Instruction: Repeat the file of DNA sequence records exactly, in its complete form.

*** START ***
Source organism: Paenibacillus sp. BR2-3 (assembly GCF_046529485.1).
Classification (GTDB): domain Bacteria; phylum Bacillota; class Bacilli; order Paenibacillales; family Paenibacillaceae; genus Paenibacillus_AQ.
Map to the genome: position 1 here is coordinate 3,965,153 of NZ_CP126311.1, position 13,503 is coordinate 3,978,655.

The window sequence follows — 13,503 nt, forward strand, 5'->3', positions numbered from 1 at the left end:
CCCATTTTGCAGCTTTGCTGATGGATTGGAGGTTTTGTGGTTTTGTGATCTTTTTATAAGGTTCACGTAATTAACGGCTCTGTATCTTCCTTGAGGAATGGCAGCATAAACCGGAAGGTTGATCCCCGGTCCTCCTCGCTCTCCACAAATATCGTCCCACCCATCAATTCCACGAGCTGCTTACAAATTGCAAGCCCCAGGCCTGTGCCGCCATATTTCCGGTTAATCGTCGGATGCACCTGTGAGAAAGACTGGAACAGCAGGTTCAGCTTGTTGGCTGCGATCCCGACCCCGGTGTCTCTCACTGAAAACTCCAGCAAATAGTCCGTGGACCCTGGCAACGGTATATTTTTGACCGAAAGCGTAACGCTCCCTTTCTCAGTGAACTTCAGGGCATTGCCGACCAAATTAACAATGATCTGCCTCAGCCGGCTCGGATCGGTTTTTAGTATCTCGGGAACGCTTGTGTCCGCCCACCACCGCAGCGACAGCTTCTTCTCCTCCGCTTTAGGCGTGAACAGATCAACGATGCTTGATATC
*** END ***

Source organism: Paenibacillus sp. BR2-3 (assembly GCF_046529485.1).
Classification (GTDB): domain Bacteria; phylum Bacillota; class Bacilli; order Paenibacillales; family Paenibacillaceae; genus Paenibacillus_AQ.
Map to the genome: position 1 here is coordinate 3,965,153 of NZ_CP126311.1, position 13,503 is coordinate 3,978,655.

The window sequence follows — 13,503 nt, forward strand, 5'->3', positions numbered from 1 at the left end:
CCCATTTTGCAGCTTTGCTGATGGATTGGAGGTTTTGTGGTTTTGTGATCTTTTTATAAGGTTCACGTAATTAACGGCTCTGTATCTTCCTTGAGGAATGGCAGCATAAACCGGAAGGTTGATCCCCGGTCCTCCTCGCTCTCCACAAATATCGTCCCACCCATCAATTCCACGAGCTGCTTACAAATTGCAAGCCCCAGGCCTGTGCCGCCATATTTCCGGTTAATCGTCGGATGCACCTGTGAGAAAGACTGGAACAGCAGGTTCAGCTTGTTGGCTGCGATCCCGACCCCGGTGTCTCTCACTGAAAACTCCAGCAAATAGTCCGTGGACCCTGGCAACGGTATATTTTTGACCGAAAGCGTAACGCTCCCTTTCTCAGTGAACTTCAGGGCATTGCCGACCAAATTAACAATGATCTGCCTCAGCCGGCTCGGATCGGTTTTTAGTATCTCGGGAACGCTTGTGTCCGCCCACCACCGCAGCGACAGCTTCTTCTCCTCCGCTTTAGGCGTGAACAGATCAACGATGCTTGATATC